WACO, Texas — A Waco couple is hoping for a miracle after their 4-month-old daughter was diagnosed with a rare disease shortly after birth, but they have their local community behind them.
Hayes and Adrianna Harper welcomed little Marlee into the world on Nov. 21, 2018, a happy and seemingly healthy baby girl. When she was 5 weeks old, her parents got news that changed their lives. Marlee was diagnosed with biliary atresia – a rare liver disease.
In February, Marlee was approved for a liver transplant, but her parents have not yet found a donor. To make things more complicated, the day they find a match the parents must travel to the Texas Children's Hospital in Houston and stay in that area for several months waiting for their daughter to hopefully recover. Hayes Harper said the bills are already racking up.
"We didn't have enough saved up to support us for two to three months off of work, going to hospitals and going out of town," Harper said. "We blew through our savings."
That's when the couple's parents started working to get community support. Hayes Harper's mother worked with the Backyard Bar Stage and Grill to hold a fundraiser Sunday. More than a hundred people turned out to the benefit held by Miracles for Marlee. Multiple bands came out for free, local businesses raffled off guns and other items, the community created a silent auction, and the venue donated a portion of the food sales.
When the Waco Firefighters Association found out about the event, a representative came to the fundraiser with a $500 check for the family.
Hayes and Adrianna couldn't believe how much support they were given.
"This is definitely a miracle," Hayes Harper said. "This is way more than we ever expected. The people that donated, they donated so much more than we ever would have thought. This is a huge blessing to our family."
Hayes Harper said the family has to wait for several months for a liver to be available. He said the average wait is six months, but they had to be ready for a call in the next week and could wait an entire year. When they get the call, they have to relocate to Houston immediately.
"As soon as they call, we have a suitcase packed and we just have to throw it in the car and hit the road," Hayes Harper said. "We have thirty minutes to tell them that we accept it and we are on the way."
Once she receives a liver transplant, the Harper family will have to stay at the hospital for a month to six weeks as Marlee heals. Once released from the hospital, the family will have to stay in Houston to be close to doctors for at least 100 days.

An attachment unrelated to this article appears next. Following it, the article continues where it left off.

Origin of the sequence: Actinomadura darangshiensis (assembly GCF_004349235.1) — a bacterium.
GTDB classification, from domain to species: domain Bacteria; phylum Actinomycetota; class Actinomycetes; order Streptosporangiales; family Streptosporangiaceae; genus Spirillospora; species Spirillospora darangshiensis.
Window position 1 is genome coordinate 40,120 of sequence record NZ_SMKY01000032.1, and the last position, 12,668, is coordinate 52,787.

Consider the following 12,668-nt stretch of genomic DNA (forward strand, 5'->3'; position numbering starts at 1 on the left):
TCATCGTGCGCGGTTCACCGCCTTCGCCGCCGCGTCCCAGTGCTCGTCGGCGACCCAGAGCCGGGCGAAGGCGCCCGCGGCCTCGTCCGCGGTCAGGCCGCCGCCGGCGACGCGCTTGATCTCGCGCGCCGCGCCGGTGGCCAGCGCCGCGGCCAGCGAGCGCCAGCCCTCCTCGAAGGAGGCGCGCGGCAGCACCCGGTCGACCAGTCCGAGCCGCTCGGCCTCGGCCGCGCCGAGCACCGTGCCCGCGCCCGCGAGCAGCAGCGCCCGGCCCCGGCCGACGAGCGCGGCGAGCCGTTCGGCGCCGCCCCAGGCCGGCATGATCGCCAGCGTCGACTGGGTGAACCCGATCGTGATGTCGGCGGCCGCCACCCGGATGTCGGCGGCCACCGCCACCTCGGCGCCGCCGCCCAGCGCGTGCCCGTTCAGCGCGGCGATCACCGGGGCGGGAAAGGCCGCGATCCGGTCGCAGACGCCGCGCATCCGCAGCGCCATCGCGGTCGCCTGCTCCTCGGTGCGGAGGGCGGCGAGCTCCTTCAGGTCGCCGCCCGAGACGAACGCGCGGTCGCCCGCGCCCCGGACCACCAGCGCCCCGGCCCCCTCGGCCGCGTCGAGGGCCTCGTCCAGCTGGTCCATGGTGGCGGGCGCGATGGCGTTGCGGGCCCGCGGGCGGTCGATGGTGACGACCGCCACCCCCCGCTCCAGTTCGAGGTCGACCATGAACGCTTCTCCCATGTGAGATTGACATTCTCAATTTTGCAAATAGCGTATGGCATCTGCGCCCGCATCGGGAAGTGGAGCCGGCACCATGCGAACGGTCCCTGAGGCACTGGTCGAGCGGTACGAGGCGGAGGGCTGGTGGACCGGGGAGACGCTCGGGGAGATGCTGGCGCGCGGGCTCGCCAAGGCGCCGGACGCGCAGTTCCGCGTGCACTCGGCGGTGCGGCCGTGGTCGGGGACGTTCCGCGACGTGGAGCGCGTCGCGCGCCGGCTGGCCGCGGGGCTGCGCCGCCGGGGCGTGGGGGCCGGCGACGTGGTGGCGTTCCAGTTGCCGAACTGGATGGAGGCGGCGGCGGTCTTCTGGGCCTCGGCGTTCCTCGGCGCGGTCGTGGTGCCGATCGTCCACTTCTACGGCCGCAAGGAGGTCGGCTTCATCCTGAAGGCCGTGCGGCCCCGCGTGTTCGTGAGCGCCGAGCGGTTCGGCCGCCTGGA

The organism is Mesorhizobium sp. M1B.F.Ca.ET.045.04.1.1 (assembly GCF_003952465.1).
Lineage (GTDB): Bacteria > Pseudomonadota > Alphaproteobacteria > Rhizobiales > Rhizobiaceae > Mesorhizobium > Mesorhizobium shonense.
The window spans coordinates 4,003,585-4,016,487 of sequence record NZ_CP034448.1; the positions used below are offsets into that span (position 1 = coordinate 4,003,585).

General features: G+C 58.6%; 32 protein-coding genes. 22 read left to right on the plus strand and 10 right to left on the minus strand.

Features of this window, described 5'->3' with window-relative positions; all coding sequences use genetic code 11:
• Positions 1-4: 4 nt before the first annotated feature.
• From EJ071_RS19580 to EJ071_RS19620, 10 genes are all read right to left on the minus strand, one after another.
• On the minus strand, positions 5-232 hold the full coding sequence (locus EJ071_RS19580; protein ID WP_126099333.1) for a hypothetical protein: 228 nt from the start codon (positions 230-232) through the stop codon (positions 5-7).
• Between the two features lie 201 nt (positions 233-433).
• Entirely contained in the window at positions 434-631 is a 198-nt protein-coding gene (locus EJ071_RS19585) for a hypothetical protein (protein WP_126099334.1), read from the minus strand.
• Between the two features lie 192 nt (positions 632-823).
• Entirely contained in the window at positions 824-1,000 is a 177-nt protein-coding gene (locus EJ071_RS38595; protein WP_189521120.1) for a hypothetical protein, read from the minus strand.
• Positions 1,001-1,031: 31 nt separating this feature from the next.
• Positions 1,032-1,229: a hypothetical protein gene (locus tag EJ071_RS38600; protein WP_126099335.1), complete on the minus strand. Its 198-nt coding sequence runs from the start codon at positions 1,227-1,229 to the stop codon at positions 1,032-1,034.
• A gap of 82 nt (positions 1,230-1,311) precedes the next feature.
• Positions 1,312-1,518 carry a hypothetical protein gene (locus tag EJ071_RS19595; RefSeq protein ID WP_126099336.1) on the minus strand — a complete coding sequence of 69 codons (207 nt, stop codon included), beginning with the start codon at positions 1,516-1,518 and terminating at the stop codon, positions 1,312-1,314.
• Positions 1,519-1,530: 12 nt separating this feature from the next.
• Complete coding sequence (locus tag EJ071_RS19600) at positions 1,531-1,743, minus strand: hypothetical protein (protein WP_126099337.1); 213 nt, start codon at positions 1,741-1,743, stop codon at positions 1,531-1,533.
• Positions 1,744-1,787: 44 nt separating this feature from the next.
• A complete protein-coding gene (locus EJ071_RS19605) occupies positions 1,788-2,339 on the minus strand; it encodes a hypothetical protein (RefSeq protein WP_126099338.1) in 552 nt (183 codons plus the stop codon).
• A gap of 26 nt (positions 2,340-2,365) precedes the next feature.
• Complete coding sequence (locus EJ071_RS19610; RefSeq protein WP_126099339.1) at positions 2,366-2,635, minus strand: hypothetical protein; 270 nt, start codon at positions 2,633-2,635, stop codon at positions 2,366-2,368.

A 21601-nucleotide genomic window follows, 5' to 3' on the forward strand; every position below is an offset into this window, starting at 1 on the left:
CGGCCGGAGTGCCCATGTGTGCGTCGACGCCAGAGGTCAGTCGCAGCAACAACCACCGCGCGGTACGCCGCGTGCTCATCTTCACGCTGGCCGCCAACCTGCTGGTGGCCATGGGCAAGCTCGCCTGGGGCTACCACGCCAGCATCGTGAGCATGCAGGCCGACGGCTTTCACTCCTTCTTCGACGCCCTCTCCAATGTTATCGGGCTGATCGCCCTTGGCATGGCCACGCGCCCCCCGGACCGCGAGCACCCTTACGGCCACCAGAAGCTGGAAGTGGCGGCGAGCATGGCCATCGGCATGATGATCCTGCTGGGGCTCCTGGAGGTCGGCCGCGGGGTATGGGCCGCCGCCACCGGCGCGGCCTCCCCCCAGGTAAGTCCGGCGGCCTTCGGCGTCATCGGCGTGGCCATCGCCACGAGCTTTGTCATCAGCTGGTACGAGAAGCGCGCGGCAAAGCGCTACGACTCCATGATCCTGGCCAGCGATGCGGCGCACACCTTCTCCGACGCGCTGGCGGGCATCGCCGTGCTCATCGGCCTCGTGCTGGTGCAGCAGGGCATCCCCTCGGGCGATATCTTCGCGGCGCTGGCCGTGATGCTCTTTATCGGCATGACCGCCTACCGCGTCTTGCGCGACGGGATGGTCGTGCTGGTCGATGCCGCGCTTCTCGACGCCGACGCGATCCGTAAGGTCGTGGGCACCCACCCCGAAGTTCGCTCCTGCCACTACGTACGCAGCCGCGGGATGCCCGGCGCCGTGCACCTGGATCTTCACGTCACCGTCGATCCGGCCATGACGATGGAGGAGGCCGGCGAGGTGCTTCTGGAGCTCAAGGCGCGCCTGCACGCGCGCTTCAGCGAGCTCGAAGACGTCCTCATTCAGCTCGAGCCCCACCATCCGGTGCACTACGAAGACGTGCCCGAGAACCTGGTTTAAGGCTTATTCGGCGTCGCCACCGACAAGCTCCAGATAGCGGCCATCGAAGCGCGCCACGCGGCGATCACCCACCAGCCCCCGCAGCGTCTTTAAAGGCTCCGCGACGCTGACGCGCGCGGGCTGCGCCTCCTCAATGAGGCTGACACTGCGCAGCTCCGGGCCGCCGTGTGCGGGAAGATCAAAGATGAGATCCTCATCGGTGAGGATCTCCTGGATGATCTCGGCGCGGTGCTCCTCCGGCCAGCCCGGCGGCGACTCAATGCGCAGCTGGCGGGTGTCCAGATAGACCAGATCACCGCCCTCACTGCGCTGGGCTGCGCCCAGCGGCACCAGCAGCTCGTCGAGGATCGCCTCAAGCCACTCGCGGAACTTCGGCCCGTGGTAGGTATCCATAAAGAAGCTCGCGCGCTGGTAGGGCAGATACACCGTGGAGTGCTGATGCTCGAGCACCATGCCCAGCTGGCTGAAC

Hayes Harper said the fundraiser would be everything they need to help them get to Houston and figure out their next step, but they are no stranger to that drive.
The funds collected from the benefit will go toward the cost of living while the family travels back and forth Houston for Marlee’s medical care and their extended stay once she has a donor.
Earlier this month, after an appointment in Houston, the Harpers learned that Marlee’s liver was getting firm and her health was slightly deteriorating, according to a Facebook post. However, Marlee’s weight was increasing, which means she’s one step closer to a transplant.
A PayPal account has been set up to help support the family. If you’d like to donate, click here.
What is biliary atresia?
Biliary atresia is a rare disease of the liver and bile ducts that occurs in infants, according to cincinnatichildrens.org.
Cells within the liver produce a liquid called bile, which helps to digest fat and carry waste from the liver to the intestines to be expelled, according to cincinnatichildrens.org. The network of channels and ducts is called the biliary system. When the biliary system is working the way it should, it lets the bile drain from the liver into the intestines, the website says.
For a baby with biliary atresia, bile flow from the liver to the gallbladder is blocked, which causes the bile to be trapped inside the liver, which causes damage and scarring of the liver cells that leads to liver failure, according to cincinnatichildrens.org.
What are symptoms of biliary atresia?
Babies with biliary atresia seem healthy when they are born. Symptoms usually appear within the first two weeks to two months of life and include:
- Dark urine
- Discolored stool: Usually a clay-like color, sometimes accompanied by a hard, swollen abdomen.
- Weight loss
How is biliary atresia treated?
Biliary atresia can’t be treated with medication. It can be treated by performing a surgery called the Kasai procedure which re-establish bile flow from the liver into the intestine, according to cincinnatichildrens.org.
The procedure has a 60 to 85 percent success rate, the website said.
By the time an infant is 4 months old, surgery is unlikely to be helpful and a liver transplant may be necessary.
How can you help Marlee and others like her?
Get tested to see if you are a match to be a living donor. You can fill out a confidential online health questionnaire on the Baylor Scott and White website to determine if you are a potential donor candidate.
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